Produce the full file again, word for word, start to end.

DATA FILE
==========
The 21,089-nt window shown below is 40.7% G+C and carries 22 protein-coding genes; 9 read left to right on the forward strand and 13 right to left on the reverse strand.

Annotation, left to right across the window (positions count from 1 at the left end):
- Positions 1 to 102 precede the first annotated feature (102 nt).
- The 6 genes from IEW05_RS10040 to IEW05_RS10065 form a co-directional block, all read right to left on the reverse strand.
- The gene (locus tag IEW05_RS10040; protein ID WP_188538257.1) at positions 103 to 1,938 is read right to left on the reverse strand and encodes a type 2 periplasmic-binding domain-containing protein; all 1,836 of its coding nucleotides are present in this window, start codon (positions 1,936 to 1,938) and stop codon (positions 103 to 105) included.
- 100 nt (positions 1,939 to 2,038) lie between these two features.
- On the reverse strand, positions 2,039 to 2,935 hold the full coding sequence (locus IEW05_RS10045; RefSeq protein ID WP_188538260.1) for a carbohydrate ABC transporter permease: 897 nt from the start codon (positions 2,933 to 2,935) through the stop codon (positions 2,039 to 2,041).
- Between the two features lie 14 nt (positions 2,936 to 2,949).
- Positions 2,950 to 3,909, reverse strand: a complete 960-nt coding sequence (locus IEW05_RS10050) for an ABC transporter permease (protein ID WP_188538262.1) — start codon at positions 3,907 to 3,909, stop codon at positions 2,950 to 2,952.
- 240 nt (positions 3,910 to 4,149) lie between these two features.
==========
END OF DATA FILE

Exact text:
The 21,089-nt window shown below is 40.7% G+C and carries 22 protein-coding genes; 9 read left to right on the forward strand and 13 right to left on the reverse strand.

Annotation, left to right across the window (positions count from 1 at the left end):
- Positions 1 to 102 precede the first annotated feature (102 nt).
- The 6 genes from IEW05_RS10040 to IEW05_RS10065 form a co-directional block, all read right to left on the reverse strand.
- The gene (locus tag IEW05_RS10040; protein ID WP_188538257.1) at positions 103 to 1,938 is read right to left on the reverse strand and encodes a type 2 periplasmic-binding domain-containing protein; all 1,836 of its coding nucleotides are present in this window, start codon (positions 1,936 to 1,938) and stop codon (positions 103 to 105) included.
- 100 nt (positions 1,939 to 2,038) lie between these two features.
- On the reverse strand, positions 2,039 to 2,935 hold the full coding sequence (locus IEW05_RS10045; RefSeq protein ID WP_188538260.1) for a carbohydrate ABC transporter permease: 897 nt from the start codon (positions 2,933 to 2,935) through the stop codon (positions 2,039 to 2,041).
- Between the two features lie 14 nt (positions 2,936 to 2,949).
- Positions 2,950 to 3,909, reverse strand: a complete 960-nt coding sequence (locus IEW05_RS10050) for an ABC transporter permease (protein ID WP_188538262.1) — start codon at positions 3,907 to 3,909, stop codon at positions 2,950 to 2,952.
- 240 nt (positions 3,910 to 4,149) lie between these two features.